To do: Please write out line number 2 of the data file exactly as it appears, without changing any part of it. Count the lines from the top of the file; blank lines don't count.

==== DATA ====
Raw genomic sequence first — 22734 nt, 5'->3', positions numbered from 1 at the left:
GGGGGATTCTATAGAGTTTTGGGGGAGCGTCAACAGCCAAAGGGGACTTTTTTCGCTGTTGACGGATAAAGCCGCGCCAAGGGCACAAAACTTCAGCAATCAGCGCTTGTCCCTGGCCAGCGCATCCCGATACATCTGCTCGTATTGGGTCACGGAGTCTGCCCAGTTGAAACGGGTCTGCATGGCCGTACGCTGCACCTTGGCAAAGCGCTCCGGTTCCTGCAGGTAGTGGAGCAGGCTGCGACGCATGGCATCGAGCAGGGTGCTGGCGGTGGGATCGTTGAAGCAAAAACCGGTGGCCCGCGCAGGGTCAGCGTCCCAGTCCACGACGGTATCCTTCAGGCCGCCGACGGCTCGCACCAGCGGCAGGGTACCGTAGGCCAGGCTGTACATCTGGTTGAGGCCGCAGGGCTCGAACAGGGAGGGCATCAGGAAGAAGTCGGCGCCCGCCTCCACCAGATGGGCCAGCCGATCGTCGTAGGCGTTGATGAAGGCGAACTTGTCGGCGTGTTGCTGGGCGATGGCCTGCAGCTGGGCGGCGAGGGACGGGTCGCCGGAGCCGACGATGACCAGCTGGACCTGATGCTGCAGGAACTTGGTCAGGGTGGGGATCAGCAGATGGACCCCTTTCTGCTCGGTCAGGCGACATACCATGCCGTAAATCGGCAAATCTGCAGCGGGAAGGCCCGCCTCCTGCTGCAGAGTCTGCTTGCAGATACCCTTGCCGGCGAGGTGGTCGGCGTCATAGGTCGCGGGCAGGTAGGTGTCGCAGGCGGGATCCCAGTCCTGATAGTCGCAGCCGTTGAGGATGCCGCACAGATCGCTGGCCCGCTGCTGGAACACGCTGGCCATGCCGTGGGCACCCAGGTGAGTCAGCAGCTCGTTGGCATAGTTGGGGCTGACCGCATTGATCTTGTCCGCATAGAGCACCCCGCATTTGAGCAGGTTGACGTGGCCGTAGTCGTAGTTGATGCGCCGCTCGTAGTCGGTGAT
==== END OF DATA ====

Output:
GGGGGATTCTATAGAGTTTTGGGGGAGCGTCAACAGCCAAAGGGGACTTTTTTCGCTGTTGACGGATAAAGCCGCGCCAAGGGCACAAAACTTCAGCAATCAGCGCTTGTCCCTGGCCAGCGCATCCCGATACATCTGCTCGTATTGGGTCACGGAGTCTGCCCAGTTGAAACGGGTCTGCATGGCCGTACGCTGCACCTTGGCAAAGCGCTCCGGTTCCTGCAGGTAGTGGAGCAGGCTGCGACGCATGGCATCGAGCAGGGTGCTGGCGGTGGGATCGTTGAAGCAAAAACCGGTGGCCCGCGCAGGGTCAGCGTCCCAGTCCACGACGGTATCCTTCAGGCCGCCGACGGCTCGCACCAGCGGCAGGGTACCGTAGGCCAGGCTGTACATCTGGTTGAGGCCGCAGGGCTCGAACAGGGAGGGCATCAGGAAGAAGTCGGCGCCCGCCTCCACCAGATGGGCCAGCCGATCGTCGTAGGCGTTGATGAAGGCGAACTTGTCGGCGTGTTGCTGGGCGATGGCCTGCAGCTGGGCGGCGAGGGACGGGTCGCCGGAGCCGACGATGACCAGCTGGACCTGATGCTGCAGGAACTTGGTCAGGGTGGGGATCAGCAGATGGACCCCTTTCTGCTCGGTCAGGCGACATACCATGCCGTAAATCGGCAAATCTGCAGCGGGAAGGCCCGCCTCCTGCTGCAGAGTCTGCTTGCAGATACCCTTGCCGGCGAGGTGGTCGGCGTCATAGGTCGCGGGCAGGTAGGTGTCGCAGGCGGGATCCCAGTCCTGATAGTCGCAGCCGTTGAGGATGCCGCACAGATCGCTGGCCCGCTGCTGGAACACGCTGGCCATGCCGTGGGCACCCAGGTGAGTCAGCAGCTCGTTGGCATAGTTGGGGCTGACCGCATTGATCTTGTCCGCATAGAGCACCCCGCATTTGAGCAGGTTGACGTGGCCGTAGTCGTAGTTGATGCGCCGCTCGTAGTCGGTGAT